How to avoid getting sick while travelling

Travel is one of my absolute favourite things in the world, and it has helped me big time over the years to figure out my priorities in life – which instead of just ‘doing what I’m supposed to do’, now includes following my bliss and having so much fun in the process!

So I couldn’t resist the promise of another life changing trip with amazing food, yoga and unreal culture.

Getting sick was my biggest hesitation for travelling to India. I’ve made so much progress in my healing from chronic fatigue in the last year and I didn’t want to derail my progress with some dodgy chicken.

Within 3 days of arriving in India, my boyfriend had his head in a bucket with a classic bout of gastro. I felt very sorry for him, but I was secretly so relieved that I hadn’t caught it too! But exactly 24 hours later, I was starting to feel pretty off myself and I spent the next 24 hours hugging the toilet bowl.

Although we were frustrated with getting sick in the first place, I have no doubt that our preparation helped us recover much faster than any of my previous travel bug experiences (and believe me, there have been many), and we were back rock climbing and Ashtanga yoga-ing within a couple of days!

Before you go

Probiotics

At least a week before you leave for your trip, start taking a quality probiotic and continue taking it daily throughout the duration of your trip. Look for travel-specific probiotics as these strains of bacteria are best suited to travellers and they will usually survive unrefrigerated for some time.

Stomach acid

Contrary to popular belief, many of us are actually suffering from low stomach acid. Adequate stomach acid is needed to break down foreign invaders such as unwanted bacteria, viruses and parasites, and help prevent them from wreaking havoc in the body. (For more on this, check out Dr Jonathan Wright’s book, Why Stomach Acid is Good For You)

Before travelling to a foreign country, ascertain whether you have adequate stomach acid and whether supplementation is necessary. If you decide to use HCl supplementation, be sure to start with a very small dose (typically around 150mg), take it only when you’re consuming adequate protein (like a serving of meat or fish), and increase your dose slowly. It’s a good idea to work with a qualified practitioner to figure out your correct dosage.

When you're there

Hydration

Proper hydration will help keep your immune system strong and fighting off unwanted guests. When you’re flying, in hot climates or doing a lot of exercise, water alone may not cut it. I take a small jar of good quality sea salt with me and add a pinch of salt to my water to make sure I’m replenishing those much-needed electrolytes.

Hygiene

Before eating, always wash your hands or at least use alcohol hand purifier. There are lots of good non-toxic versions of hand sanitiser on the market now, like Young Living and Dr Bronner’s.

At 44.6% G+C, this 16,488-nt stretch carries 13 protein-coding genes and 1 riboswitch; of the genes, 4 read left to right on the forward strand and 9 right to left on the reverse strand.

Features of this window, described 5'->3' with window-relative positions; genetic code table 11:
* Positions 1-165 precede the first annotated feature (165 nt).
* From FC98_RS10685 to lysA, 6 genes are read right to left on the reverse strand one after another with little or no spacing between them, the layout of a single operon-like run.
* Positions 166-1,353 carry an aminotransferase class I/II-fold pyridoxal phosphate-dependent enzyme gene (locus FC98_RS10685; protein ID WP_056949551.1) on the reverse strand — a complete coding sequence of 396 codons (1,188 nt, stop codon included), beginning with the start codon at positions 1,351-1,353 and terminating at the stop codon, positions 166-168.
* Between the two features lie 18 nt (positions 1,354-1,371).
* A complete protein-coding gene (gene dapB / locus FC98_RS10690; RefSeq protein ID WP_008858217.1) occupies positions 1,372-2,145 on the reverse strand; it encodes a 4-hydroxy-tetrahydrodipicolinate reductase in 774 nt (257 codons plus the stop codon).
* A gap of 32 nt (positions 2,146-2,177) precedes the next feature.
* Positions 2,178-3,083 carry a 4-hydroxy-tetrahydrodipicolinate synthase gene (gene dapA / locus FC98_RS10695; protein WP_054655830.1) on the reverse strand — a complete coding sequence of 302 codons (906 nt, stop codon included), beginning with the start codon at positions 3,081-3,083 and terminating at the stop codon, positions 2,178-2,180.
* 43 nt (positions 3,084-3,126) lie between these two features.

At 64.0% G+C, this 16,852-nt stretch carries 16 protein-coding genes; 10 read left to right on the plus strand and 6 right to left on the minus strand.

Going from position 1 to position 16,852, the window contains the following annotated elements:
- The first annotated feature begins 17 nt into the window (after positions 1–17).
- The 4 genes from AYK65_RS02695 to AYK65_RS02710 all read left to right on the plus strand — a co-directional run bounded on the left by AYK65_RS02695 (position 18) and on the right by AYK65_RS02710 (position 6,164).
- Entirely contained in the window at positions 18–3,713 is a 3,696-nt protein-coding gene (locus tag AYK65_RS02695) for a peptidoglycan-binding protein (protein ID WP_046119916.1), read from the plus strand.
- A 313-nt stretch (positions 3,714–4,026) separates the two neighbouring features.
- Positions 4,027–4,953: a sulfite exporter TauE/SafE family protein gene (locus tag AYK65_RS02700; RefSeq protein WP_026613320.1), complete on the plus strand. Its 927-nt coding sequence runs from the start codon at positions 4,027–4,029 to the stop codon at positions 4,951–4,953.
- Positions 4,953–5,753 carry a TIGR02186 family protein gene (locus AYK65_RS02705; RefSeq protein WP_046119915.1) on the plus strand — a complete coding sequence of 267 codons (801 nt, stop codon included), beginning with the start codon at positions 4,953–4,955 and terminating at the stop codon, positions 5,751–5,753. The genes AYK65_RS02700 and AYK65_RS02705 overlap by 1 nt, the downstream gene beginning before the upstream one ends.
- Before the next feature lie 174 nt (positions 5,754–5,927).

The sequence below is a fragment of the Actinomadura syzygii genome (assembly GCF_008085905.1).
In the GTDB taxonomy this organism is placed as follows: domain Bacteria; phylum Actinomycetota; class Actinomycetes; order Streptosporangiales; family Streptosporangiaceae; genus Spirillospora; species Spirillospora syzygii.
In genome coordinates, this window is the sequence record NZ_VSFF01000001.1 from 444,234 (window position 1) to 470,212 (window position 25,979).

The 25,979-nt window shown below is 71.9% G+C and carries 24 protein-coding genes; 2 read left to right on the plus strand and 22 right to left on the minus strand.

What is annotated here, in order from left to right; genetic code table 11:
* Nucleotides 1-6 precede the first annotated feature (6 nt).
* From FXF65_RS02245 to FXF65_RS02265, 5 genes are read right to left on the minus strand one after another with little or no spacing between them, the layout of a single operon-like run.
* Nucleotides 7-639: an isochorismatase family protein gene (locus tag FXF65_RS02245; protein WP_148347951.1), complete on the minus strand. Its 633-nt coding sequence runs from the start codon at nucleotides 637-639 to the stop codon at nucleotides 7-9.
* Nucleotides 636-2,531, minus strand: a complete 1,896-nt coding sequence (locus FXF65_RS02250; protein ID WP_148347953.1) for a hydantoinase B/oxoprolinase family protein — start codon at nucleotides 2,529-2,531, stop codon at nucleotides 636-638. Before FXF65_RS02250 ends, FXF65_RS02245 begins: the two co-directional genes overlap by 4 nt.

Water

Where tap water isn’t safe, stick to bottled water. If this is the case, you’ll also need to steer clear of ice, salad, fruit or anything else that may have been washed in or contains the local tap water. It’s a good idea to take travel filter bottles and water purifying tablets for emergencies, although I wouldn’t rely on these throughout the duration of your trip!

Where the water isn't safe to drink, always check that fruit salad is washed in clean water! (Read: It's usually not!)

Where the water isn't safe to drink, always check that fruit salad is washed in clean water! (Read: It's usually not!)

Food

Eat from busy restaurants with a high turnover of food.

Know the local rules! In India, with most of the population being vegetarian, it’s a good idea to avoid meat unless you’re eating somewhere you really trust!

Have a backup plan. It’s a great idea to take some snacks like activated nuts and paleo bars. I took some of these Blue Dinosaur Paleo Bars with me to India (Cacao Mint, my fave!) and they were such a lifesaver for long bus trips and an early morning pre-yoga or climbing snack. When you’re served sketchy plane food or stuck on a bus for 18 hours, you’ll be thanking yourself!

Eggs are a great option when you're travelling! At this homestay they made everyone pancakes which I couldn't eat, so I asked for an omelette instead. Easy!

Eggs are a great option when you're travelling! At this homestay they made everyone pancakes which I couldn't eat, so I asked for an omelette instead. Easy!

Eating gluten free

Gluten free travel can be tricky in some countries. I keep a screenshot of these celiac travel cards in the local language on my phone, and do some research before I go to find out which local dishes are gluten free. In India I ate plenty of curry with rice, dosa and pappadams. I'll be sharing a blog post soon about how to stay gluten free and paleo(ish) in India!  


Do you have any travel tips or experiences to share? Hop on over to the comments and get in touch!